If you’re planning your first foray into Europe on 2-wheels, it can be quite a daunting experience.
The most popular option by far is to take the ferry across to France which can be as little over an hour away if you depart from Dover, but many riders still lack the confidence to take their bike abroad.
This month our good friends at GlobeBusters have been detailing some of their top tips on riding abroad in their regular RiDE Magazine column to help.
- The Crossing
Whether taking the ferry or using the Eurotunnel, it can be quite an ordeal for first timers with those wet metal ramps and decks. Take it slow and follow instructions. On the ferry you’ll be directed to park on your sidestand and in gear, or on the centre stand, between two floor anchors on the deck. Your bike will then be secured using a central strap over the seat. There are no straps on the Eurotunnel – just ride along the train until directed to stop, park on the sidestand and in gear, then stay with your bike.
- Riding On The Right
It might be a simple difference, but it is something that stops a lot of people from riding in France and elsewhere. It will require a little concentration to begin with, but it will soon become natural. Some riders will mark an arrow pointing right in the cockpit to remind them on which side the kerb should be.
There are plenty of roads which will take you south very quickly in France, but they can be very dull. The French auto-routes are mostly toll roads, so you’ll need Euros or a credit card. Avoid the orange ‘telepeage’ booths which are for vehicles fitted with micro chips. Due to it’s sheer size, France has plenty of unspoiled countryside and quiet roads which offer a much more pleasant riding experience.
When riding on the right, the most common form of acknowledgement between bikers is to hold out the right foot. There is less emphasis placed on bike brand, and even the drivers are more courteous to bikers in general, although of course there are always exceptions to the rule!
- Route Planning
Planning a route upfront can be a great way to help with any pre-trip nerves. Decide on the number of days away, a maximum mileage you’d be prepared to rider in a day, and then see what’s in reach. In France it’s much easier to navigate by using town names, as roads can have up to three different numbers allocated to them.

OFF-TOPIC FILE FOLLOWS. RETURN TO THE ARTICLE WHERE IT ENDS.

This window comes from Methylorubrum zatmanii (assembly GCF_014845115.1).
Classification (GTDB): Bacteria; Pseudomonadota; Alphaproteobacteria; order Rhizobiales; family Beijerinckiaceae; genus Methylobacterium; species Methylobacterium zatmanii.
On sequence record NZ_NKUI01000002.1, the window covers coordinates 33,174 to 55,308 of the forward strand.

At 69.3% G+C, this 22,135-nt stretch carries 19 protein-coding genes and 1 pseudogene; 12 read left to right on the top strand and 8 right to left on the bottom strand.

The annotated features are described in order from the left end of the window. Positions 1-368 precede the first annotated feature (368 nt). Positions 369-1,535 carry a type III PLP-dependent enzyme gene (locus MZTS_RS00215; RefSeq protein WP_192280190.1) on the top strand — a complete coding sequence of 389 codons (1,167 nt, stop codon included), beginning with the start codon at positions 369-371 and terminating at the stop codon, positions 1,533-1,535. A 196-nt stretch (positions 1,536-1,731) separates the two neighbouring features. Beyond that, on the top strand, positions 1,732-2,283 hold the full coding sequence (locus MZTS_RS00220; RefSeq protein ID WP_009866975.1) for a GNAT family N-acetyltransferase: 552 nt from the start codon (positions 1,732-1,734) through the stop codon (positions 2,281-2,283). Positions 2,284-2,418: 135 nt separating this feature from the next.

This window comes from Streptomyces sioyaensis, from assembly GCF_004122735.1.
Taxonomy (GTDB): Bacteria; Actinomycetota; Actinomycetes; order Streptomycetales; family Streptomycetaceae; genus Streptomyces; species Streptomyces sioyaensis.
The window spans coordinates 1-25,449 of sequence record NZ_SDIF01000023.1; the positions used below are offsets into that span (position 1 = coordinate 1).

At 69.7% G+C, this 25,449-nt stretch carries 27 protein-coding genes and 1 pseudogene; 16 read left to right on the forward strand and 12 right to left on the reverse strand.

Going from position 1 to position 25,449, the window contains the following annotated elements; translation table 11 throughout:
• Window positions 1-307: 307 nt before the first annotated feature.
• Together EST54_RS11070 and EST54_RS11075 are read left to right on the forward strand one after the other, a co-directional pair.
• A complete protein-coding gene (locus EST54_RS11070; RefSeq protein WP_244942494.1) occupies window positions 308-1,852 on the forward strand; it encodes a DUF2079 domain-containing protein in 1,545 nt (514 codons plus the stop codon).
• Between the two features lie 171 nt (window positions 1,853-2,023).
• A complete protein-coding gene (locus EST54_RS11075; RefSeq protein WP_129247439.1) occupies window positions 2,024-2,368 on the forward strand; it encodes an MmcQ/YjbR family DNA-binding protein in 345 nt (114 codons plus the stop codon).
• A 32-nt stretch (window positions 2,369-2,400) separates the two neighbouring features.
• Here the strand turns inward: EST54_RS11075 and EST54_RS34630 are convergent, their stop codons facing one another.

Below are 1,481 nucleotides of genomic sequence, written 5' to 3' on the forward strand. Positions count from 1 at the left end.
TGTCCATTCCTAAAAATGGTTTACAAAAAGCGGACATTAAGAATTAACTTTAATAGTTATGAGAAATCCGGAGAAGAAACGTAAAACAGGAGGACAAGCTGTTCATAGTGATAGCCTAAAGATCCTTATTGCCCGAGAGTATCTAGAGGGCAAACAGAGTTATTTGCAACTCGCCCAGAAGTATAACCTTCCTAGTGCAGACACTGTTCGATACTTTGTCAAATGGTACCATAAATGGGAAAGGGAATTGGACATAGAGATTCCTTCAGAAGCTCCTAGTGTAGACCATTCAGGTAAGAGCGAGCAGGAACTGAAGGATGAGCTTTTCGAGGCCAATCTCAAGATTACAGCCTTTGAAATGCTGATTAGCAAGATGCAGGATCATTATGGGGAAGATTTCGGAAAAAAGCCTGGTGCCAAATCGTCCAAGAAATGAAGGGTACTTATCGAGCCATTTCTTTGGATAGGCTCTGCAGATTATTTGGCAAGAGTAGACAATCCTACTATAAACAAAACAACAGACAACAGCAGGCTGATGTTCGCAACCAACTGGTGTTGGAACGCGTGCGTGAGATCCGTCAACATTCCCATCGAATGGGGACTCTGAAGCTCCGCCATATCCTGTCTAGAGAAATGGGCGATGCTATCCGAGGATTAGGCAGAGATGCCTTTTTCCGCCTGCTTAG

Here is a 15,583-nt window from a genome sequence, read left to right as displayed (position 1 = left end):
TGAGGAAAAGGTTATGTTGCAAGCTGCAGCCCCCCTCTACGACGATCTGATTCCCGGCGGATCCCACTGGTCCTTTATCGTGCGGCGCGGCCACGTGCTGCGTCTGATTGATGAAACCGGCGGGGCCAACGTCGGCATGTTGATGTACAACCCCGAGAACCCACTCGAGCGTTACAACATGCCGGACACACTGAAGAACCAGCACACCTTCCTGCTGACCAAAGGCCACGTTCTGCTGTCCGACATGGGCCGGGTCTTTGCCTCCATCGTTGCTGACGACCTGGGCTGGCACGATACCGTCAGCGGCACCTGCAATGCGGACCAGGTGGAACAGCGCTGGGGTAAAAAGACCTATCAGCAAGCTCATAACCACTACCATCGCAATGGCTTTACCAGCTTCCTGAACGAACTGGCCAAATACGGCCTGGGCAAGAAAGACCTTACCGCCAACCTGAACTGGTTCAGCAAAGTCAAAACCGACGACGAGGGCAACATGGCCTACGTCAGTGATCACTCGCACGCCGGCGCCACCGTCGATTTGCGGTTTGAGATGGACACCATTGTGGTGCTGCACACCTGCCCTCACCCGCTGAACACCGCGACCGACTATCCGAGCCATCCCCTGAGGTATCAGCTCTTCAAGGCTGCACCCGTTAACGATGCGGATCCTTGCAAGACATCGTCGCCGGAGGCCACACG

Again it sounds simple, but remember that signs are kilometres as opposed to miles per hour. France also has different speed limits depending on the conditions, so when it is wet you must reduce your speed from 130kph to 110kph on the motorway. On the open roads keep to 90kph, or 80kph in the wet. Through towns it’s always 50kph, and you won’t see speed limit signs. The sign with the town name indicates the start of the 50kph zone, and the sign at the other end of the town with the name crossed out means you can speed up again.
- Accidents & Breakdowns
Many breakdowns could be avoided with proper bike preparation and checks prior to departure. Ensure you check your tyres to ensure there is enough tread to cover the distance you intend to travel. Take out personal travel insurance, adequate motorcycle insurance and European breakdown cover so you don’t have to deal with recovery yourself should the worse happen.
When leading trips into Europe, GlobeBusters will fit their Triumph bikes with the most suitable tyres from our range. When they are sticking to the tarmac, the ContiTrailAttack 2 or all-new ContiRoadAttack 3 provide all the performance they need.
You can view our full range of adventure bike tyres here.